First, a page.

Complex state franchise laws create an obstacle course for Ford Motor Co. as it attempts to establish factory-controlled dealerships.
The company has proposed forming two new retail corporations by merging the dealerships in Indianapolis and in Salt Lake City, and other cities are in the works. Ford would have controlling interest in the new ventures.
The company says it merely wants to experiment in a few markets to keep abreast of a revolution in auto retailing. But some dealers say Ford's plan, if broadened nationwide, would undermine the national franchise system.
At least half the states ban or restrict factory ownership and operation of dealerships, according to the National Automobile Dealers Association.
If Ford is able to set up factory stores, other automakers could follow. Daewoo Motor Co. Ltd., the Korean automaker, intends to set up factory stores in the United States.
Standing in the path of factory stores are many state franchise laws - the products of decades of lobbying in state capitals to protect independent dealerships.
Ford's proposal, of course, has not been tested in court, and the state franchise laws are complex. But Dan Myers, a dealer attorney in Tallahassee, Fla., who specializes in franchise law, said:
'This flies in the face of the state statutes that either imply or expressly prohibit competition between a motor vehicle manufacturer and its franchised dealers.'
Utah and Indiana have no blanket prohibitions on factories owning or operating stores. And Ford acknowledges that the favorable legal climate helped it choose Salt Lake City and Indianapolis to pioneer its controversial new ventures.
In those two cities, Ford is asking the owners of dealerships that retail Ford, Lincoln and Mercury vehicles to sell out to a corporate venture controlled by the company. The new entity - jointly owned by Ford and the dealers - would oversee sales and service in the entire market.
Ford emphasizes that it wants only two or three of those joint-venture markets and that the new companies are designed to operate as learning laboratories.
'Our intention is not to take over dealerships. This will be a partnership with dealers,' said Ford spokesman John Ochs. 'We just need good, clean test data.'
The company wants to create a network of superstores and satellite service centers that work together to sell vehicles and service them. The superstores would experiment with no-haggle selling, salaried sales personnel and huge vehicle inventories. Ford is also trying to trim its dealer network and determine the optimal location and size of its dealerships.
Under the Indianapolis plan, Ford would own 49 percent of the new venture and dealers - as employees - would manage the operation. But Ross Roberts, general manager of Ford Division, told dealers on a national satellite broadcast that Ford intends to have controlling interest - which typically does not require 51 percent ownership - and to appoint the top executive of the ventures.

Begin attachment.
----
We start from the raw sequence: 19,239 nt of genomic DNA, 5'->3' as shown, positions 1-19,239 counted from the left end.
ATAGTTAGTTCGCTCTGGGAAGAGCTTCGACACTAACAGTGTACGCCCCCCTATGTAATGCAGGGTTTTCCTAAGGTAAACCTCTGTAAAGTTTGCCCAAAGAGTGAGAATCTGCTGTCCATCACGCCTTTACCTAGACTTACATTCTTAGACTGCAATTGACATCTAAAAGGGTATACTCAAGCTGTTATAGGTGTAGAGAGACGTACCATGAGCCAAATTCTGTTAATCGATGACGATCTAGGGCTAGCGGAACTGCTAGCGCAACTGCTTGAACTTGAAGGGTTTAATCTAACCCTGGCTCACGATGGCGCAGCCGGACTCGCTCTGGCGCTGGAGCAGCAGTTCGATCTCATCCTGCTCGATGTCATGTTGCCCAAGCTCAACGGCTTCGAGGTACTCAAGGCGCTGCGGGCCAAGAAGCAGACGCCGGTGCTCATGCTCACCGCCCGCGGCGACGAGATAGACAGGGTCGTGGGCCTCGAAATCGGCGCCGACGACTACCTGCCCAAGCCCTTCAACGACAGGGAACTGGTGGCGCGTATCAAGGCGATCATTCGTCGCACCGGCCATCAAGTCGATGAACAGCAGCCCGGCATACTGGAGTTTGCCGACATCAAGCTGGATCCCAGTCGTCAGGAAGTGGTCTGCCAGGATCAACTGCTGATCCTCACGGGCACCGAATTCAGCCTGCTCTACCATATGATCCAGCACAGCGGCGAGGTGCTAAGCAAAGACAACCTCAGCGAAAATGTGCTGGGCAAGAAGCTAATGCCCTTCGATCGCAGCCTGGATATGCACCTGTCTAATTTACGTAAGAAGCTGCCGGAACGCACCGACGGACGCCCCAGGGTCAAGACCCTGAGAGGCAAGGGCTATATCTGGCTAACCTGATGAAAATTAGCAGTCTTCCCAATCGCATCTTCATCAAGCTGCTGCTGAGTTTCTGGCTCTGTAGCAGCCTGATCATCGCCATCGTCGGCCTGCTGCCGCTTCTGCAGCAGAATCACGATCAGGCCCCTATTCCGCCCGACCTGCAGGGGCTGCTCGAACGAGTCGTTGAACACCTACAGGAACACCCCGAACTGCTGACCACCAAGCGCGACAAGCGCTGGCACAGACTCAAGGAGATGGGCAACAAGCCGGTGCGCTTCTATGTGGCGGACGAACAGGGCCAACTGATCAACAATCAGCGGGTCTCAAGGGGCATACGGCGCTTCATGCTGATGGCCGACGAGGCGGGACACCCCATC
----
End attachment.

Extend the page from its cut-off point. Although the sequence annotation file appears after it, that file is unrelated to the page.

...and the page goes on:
BANS AND RESTRICTIONS
Dealers in such states as Florida, North Carolina, Texas and Virginia have lobbied successfully for bans on factory-owned dealerships. 'North Carolina has a pretty straightforward prohibition,' said Richard Vinegar, a dealer attorney in Raleigh, N.C. 'This statute says that it's unlawful for factories to own a dealership and gives four very narrow exceptions - transitional types of things - like where there is no one else to run a dealership.'
States with bans generally make exceptions that allow factories to have a temporary stake in a minority-owned dealership and to operate a dealership while it is changing hands.
Some state laws limit how long the factory can control a dealership in a transitional phase. Virginia, for example, says that an automaker can operate a dealership for up to one year during the transition from one owner to another. It also says there must be a bona-fide purchase agreement when the store is under factory control.
Other states without bans, such as New York, bar manufacturers from unfair competition with dealers.
'Manufacturers are in effect prohibited from owning dealerships,' said Leonard Bellavia, a dealer attorney in New York. 'A provision in New York's franchise law says a manufacturer shall do nothing directly or indirectly that results in different (vehicle) prices being charged to different dealers.'
A factory store that cuts out the middleman would not be paying the same price for vehicles as a dealer-owned store, he said.
MORE LEGAL HURDLES
The number of bans on factory owned and operated dealerships could grow. Some state dealer associations are putting proposals for bans on their legislative agendas. 'We have been called by three or four states (dealer associations) that have asked for advice on drafting language for legislation,' said Myers, the Tallahassee dealer attorney. He would not disclose which states are working on amendments.
Even in Indiana, which does not address factory stores, Ford's experiment could hit a snag. 'The Indiana statute says that factories can't do anything to impede the ability of dealers to realize fair market value for their business as a going concern,' said Ronald Smith, a dealer attorney in Indianapolis.
Indianapolis dealers are waiting to see what kind of prices Ford is willing to pay for their businesses. If they're dissatisfied, dealers could challenge Ford's joint venture using the fair-market-value provision of the franchise law, Smith pointed out.